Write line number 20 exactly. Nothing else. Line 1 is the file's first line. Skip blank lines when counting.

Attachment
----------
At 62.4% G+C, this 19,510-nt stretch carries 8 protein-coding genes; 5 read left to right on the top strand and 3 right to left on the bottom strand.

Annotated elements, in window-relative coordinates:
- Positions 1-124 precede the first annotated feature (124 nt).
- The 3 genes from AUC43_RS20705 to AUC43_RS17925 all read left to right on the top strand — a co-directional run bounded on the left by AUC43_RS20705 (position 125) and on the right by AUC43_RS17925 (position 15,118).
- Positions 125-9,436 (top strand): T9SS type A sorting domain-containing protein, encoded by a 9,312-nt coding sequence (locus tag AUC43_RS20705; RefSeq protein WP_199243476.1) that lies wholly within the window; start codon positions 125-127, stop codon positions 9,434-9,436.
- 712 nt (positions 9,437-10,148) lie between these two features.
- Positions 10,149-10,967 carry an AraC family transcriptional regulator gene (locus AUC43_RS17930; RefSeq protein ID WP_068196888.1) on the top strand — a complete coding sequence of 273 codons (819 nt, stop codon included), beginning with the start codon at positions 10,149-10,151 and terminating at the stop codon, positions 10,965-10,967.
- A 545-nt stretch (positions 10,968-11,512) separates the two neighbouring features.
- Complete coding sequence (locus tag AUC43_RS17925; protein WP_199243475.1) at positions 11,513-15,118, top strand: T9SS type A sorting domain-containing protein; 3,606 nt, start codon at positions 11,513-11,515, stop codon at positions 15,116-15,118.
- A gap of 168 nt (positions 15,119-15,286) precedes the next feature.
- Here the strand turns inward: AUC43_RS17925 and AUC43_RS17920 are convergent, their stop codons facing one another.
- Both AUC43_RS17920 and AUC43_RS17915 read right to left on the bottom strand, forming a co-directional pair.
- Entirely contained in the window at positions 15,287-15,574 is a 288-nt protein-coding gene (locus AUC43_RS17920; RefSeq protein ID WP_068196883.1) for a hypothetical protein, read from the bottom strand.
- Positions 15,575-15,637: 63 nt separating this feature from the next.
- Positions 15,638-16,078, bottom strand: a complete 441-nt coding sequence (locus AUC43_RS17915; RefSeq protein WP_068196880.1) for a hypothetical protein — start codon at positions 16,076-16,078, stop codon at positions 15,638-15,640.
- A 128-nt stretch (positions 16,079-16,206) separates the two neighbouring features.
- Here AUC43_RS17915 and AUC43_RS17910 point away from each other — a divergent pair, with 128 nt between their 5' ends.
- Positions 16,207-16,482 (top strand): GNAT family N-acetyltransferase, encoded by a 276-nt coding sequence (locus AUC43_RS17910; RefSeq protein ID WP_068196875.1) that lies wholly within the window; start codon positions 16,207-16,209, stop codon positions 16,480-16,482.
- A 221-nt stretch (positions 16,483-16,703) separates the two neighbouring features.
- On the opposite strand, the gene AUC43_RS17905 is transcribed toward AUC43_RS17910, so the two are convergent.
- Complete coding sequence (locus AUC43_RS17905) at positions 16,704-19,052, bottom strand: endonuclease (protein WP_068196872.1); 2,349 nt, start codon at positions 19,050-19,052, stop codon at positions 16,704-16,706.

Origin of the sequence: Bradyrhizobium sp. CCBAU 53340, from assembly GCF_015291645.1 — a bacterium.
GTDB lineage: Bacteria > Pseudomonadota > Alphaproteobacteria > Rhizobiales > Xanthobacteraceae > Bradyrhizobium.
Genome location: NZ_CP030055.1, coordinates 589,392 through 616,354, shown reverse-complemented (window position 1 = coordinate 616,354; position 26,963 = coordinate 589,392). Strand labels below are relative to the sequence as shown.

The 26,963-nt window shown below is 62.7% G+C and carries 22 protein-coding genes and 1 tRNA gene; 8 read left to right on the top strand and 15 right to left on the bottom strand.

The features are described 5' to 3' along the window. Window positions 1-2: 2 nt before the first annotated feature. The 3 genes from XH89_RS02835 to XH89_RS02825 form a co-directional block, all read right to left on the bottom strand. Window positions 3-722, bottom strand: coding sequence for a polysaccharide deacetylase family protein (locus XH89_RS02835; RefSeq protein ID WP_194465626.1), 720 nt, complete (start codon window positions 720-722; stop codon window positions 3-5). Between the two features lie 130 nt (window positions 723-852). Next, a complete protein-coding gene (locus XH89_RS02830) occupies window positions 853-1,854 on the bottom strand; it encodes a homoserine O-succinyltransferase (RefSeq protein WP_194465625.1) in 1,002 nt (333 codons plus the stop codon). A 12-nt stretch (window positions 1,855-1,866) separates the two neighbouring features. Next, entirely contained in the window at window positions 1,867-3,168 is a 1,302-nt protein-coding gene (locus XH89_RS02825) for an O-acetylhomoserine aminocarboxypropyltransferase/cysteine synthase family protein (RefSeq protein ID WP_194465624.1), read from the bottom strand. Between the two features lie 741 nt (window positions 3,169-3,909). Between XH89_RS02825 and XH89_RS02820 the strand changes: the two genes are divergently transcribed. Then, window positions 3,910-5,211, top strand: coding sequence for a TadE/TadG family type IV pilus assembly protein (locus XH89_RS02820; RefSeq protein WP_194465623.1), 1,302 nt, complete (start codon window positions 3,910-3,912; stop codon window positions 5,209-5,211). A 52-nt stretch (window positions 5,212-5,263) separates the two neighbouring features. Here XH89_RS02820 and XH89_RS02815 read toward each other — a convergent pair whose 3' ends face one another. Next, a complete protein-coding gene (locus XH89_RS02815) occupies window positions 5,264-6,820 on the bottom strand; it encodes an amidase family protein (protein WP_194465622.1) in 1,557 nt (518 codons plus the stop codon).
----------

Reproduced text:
- On the opposite strand, the gene AUC43_RS17905 is transcribed toward AUC43_RS17910, so the two are convergent.